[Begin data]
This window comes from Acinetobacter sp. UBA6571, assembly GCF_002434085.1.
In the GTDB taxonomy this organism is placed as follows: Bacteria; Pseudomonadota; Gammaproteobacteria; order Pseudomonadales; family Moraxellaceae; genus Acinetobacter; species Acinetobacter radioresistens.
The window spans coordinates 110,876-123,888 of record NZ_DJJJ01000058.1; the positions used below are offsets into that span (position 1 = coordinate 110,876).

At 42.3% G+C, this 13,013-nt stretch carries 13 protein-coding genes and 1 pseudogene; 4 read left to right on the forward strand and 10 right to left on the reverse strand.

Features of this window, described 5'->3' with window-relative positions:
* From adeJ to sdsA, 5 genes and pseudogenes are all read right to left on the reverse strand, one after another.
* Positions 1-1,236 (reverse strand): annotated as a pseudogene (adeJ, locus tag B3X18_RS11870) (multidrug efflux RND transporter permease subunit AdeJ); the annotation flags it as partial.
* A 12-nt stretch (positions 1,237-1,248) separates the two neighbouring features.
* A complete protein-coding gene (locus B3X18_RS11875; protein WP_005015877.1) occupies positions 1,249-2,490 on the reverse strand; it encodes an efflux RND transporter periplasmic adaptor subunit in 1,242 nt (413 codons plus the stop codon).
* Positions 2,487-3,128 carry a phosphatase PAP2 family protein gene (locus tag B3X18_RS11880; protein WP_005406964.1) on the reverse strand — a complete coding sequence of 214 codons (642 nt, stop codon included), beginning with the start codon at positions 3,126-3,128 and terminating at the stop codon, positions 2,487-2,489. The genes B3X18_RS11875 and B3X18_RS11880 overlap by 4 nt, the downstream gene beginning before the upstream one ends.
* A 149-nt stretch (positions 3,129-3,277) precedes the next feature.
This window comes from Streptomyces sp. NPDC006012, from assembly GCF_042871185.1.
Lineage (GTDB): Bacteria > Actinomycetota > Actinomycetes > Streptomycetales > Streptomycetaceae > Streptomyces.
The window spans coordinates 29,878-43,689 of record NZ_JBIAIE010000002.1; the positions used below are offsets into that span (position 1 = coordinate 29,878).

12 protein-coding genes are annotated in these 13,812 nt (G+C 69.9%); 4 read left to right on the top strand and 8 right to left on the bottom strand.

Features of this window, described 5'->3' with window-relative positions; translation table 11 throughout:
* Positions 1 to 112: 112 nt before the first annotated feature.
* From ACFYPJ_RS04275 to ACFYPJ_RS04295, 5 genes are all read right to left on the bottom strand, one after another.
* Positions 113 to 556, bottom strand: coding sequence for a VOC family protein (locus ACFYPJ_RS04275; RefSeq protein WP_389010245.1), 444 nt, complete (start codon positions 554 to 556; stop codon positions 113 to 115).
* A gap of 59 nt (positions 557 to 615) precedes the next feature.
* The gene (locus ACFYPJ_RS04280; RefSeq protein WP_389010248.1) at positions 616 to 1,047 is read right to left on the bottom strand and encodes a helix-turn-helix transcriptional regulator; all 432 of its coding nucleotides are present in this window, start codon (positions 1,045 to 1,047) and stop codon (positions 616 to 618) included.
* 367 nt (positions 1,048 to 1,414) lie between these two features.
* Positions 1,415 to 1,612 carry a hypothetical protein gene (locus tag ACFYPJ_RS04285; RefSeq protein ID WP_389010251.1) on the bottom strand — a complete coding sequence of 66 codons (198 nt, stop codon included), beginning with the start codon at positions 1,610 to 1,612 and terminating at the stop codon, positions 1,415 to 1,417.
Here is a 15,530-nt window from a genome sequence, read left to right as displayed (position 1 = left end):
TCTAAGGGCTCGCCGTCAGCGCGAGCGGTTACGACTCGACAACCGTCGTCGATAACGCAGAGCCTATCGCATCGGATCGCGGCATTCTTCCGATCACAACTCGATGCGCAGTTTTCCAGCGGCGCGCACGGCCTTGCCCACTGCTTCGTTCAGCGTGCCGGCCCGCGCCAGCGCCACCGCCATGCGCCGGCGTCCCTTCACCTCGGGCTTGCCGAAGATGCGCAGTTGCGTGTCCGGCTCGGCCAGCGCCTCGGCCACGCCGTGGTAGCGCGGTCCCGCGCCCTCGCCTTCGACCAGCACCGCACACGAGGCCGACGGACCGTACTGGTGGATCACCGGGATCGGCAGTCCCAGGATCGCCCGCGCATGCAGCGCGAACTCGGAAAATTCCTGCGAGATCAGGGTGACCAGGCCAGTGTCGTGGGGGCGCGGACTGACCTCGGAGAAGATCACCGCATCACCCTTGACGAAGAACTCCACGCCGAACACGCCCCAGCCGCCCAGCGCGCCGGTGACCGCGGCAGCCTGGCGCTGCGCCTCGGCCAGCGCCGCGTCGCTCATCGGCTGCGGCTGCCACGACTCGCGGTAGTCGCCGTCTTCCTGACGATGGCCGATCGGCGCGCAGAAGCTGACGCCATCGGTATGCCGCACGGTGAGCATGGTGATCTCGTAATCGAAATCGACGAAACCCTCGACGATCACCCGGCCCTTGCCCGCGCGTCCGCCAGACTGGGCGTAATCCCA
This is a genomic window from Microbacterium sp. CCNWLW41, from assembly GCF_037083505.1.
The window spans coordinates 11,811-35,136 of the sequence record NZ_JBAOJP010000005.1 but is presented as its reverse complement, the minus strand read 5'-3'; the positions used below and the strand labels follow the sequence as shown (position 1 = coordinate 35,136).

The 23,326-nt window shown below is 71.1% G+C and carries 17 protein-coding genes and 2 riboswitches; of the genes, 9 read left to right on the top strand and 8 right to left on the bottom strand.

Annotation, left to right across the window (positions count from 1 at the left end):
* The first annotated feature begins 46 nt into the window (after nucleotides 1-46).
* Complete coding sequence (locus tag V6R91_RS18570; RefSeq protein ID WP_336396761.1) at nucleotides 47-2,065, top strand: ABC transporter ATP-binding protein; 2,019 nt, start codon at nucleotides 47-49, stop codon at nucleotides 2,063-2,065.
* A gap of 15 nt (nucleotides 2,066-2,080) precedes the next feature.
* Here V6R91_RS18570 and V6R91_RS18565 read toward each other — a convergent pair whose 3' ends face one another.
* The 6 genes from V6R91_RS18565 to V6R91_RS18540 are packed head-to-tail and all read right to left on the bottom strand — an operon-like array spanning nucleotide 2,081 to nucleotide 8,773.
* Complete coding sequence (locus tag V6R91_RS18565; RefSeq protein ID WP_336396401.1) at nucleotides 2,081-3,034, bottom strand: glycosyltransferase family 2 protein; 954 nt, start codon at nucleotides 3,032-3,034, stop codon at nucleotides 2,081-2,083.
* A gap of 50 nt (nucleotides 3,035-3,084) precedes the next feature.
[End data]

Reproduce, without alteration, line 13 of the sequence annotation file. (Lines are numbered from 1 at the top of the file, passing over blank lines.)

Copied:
Lineage (GTDB): Bacteria > Actinomycetota > Actinomycetes > Streptomycetales > Streptomycetaceae > Streptomyces.